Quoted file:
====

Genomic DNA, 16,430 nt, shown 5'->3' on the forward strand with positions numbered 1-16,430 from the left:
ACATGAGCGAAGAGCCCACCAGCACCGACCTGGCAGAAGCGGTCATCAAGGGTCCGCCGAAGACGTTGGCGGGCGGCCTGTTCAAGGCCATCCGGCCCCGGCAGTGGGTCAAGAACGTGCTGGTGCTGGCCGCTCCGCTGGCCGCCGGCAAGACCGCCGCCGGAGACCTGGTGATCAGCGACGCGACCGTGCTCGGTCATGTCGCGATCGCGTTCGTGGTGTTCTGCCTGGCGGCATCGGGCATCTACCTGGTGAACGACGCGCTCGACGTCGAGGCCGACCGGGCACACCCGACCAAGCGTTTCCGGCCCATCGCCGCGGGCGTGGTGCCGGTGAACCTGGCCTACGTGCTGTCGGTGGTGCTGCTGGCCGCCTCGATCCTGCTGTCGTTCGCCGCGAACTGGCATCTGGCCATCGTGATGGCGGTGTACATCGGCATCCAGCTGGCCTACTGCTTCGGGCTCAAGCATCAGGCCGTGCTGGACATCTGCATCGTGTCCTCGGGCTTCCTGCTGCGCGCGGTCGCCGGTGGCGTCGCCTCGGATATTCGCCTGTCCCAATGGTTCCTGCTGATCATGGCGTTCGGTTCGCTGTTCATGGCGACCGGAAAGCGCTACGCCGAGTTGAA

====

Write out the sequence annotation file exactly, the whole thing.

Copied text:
Genomic DNA, 16,430 nt, shown 5'->3' on the forward strand with positions numbered 1-16,430 from the left:
ACATGAGCGAAGAGCCCACCAGCACCGACCTGGCAGAAGCGGTCATCAAGGGTCCGCCGAAGACGTTGGCGGGCGGCCTGTTCAAGGCCATCCGGCCCCGGCAGTGGGTCAAGAACGTGCTGGTGCTGGCCGCTCCGCTGGCCGCCGGCAAGACCGCCGCCGGAGACCTGGTGATCAGCGACGCGACCGTGCTCGGTCATGTCGCGATCGCGTTCGTGGTGTTCTGCCTGGCGGCATCGGGCATCTACCTGGTGAACGACGCGCTCGACGTCGAGGCCGACCGGGCACACCCGACCAAGCGTTTCCGGCCCATCGCCGCGGGCGTGGTGCCGGTGAACCTGGCCTACGTGCTGTCGGTGGTGCTGCTGGCCGCCTCGATCCTGCTGTCGTTCGCCGCGAACTGGCATCTGGCCATCGTGATGGCGGTGTACATCGGCATCCAGCTGGCCTACTGCTTCGGGCTCAAGCATCAGGCCGTGCTGGACATCTGCATCGTGTCCTCGGGCTTCCTGCTGCGCGCGGTCGCCGGTGGCGTCGCCTCGGATATTCGCCTGTCCCAATGGTTCCTGCTGATCATGGCGTTCGGTTCGCTGTTCATGGCGACCGGAAAGCGCTACGCCGAGTTGAA